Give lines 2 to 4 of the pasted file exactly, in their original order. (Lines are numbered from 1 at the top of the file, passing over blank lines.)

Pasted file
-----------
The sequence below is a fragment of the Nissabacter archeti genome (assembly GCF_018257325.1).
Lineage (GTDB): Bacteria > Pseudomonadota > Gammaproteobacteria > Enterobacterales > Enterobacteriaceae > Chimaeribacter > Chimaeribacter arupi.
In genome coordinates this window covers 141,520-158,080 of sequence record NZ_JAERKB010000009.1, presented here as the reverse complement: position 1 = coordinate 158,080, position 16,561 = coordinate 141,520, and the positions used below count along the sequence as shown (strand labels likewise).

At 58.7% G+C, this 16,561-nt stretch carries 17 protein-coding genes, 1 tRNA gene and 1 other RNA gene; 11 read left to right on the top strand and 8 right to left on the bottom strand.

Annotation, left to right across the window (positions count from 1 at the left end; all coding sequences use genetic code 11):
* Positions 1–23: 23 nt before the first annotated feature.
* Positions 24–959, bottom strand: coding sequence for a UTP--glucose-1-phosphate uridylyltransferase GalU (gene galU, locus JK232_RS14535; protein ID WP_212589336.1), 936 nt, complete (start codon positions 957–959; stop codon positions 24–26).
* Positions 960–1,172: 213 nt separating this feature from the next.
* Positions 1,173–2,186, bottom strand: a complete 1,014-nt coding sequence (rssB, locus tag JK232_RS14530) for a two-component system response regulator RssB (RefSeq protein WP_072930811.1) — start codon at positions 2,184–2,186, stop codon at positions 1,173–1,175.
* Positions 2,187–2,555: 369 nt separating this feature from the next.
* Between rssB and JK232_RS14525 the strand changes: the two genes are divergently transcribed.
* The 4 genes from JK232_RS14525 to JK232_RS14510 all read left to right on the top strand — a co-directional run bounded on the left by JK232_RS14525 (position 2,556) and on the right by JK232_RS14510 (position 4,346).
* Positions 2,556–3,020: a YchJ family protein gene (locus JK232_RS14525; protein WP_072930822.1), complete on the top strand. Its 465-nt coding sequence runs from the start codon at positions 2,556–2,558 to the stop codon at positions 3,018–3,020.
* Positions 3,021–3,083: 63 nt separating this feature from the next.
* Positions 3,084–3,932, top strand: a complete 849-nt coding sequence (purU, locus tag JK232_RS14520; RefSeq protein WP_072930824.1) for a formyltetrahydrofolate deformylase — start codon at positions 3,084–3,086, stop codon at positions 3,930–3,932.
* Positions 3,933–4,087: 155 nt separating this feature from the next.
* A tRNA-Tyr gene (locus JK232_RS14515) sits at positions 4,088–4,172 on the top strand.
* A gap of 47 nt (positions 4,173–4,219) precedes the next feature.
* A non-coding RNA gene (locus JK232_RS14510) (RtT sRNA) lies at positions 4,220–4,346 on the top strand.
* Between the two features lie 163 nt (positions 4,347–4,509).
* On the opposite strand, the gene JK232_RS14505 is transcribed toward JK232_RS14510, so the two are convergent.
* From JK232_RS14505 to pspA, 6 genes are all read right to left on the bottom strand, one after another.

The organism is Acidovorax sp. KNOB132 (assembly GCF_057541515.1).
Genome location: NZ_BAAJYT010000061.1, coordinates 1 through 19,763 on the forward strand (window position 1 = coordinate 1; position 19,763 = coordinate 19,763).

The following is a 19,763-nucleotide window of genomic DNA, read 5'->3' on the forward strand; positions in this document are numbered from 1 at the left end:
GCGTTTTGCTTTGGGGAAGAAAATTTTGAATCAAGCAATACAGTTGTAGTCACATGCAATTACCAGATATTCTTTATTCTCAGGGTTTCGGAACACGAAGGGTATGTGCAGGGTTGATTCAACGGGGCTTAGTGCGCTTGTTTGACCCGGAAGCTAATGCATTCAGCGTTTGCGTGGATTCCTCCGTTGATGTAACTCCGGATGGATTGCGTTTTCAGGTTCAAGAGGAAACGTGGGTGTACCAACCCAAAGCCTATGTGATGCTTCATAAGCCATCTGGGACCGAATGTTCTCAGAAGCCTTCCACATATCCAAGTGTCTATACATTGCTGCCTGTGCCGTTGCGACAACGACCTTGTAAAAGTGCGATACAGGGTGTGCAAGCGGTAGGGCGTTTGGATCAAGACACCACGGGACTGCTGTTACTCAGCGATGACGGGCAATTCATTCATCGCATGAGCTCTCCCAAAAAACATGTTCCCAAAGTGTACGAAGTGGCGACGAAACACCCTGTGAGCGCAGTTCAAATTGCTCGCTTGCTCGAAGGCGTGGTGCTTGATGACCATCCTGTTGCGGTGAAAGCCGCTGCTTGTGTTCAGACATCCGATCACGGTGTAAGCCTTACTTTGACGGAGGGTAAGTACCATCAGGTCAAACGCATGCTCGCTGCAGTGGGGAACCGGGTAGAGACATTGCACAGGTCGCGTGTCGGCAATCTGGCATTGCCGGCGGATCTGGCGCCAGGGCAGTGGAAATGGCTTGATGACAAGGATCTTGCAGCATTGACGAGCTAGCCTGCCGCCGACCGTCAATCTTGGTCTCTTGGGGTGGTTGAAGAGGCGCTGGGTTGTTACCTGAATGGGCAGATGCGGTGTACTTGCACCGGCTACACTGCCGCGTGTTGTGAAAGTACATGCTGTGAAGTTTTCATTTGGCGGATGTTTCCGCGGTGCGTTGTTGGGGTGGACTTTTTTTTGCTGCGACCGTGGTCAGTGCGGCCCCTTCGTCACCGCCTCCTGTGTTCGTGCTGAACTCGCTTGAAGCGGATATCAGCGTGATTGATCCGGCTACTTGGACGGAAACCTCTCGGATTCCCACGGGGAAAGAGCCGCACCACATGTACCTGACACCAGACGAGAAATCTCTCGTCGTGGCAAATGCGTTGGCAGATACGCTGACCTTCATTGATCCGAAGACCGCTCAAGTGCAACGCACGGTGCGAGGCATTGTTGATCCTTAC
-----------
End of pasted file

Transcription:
Lineage (GTDB): Bacteria > Pseudomonadota > Gammaproteobacteria > Enterobacterales > Enterobacteriaceae > Chimaeribacter > Chimaeribacter arupi.
In genome coordinates this window covers 141,520-158,080 of sequence record NZ_JAERKB010000009.1, presented here as the reverse complement: position 1 = coordinate 158,080, position 16,561 = coordinate 141,520, and the positions used below count along the sequence as shown (strand labels likewise).

At 58.7% G+C, this 16,561-nt stretch carries 17 protein-coding genes, 1 tRNA gene and 1 other RNA gene; 11 read left to right on the top strand and 8 right to left on the bottom strand.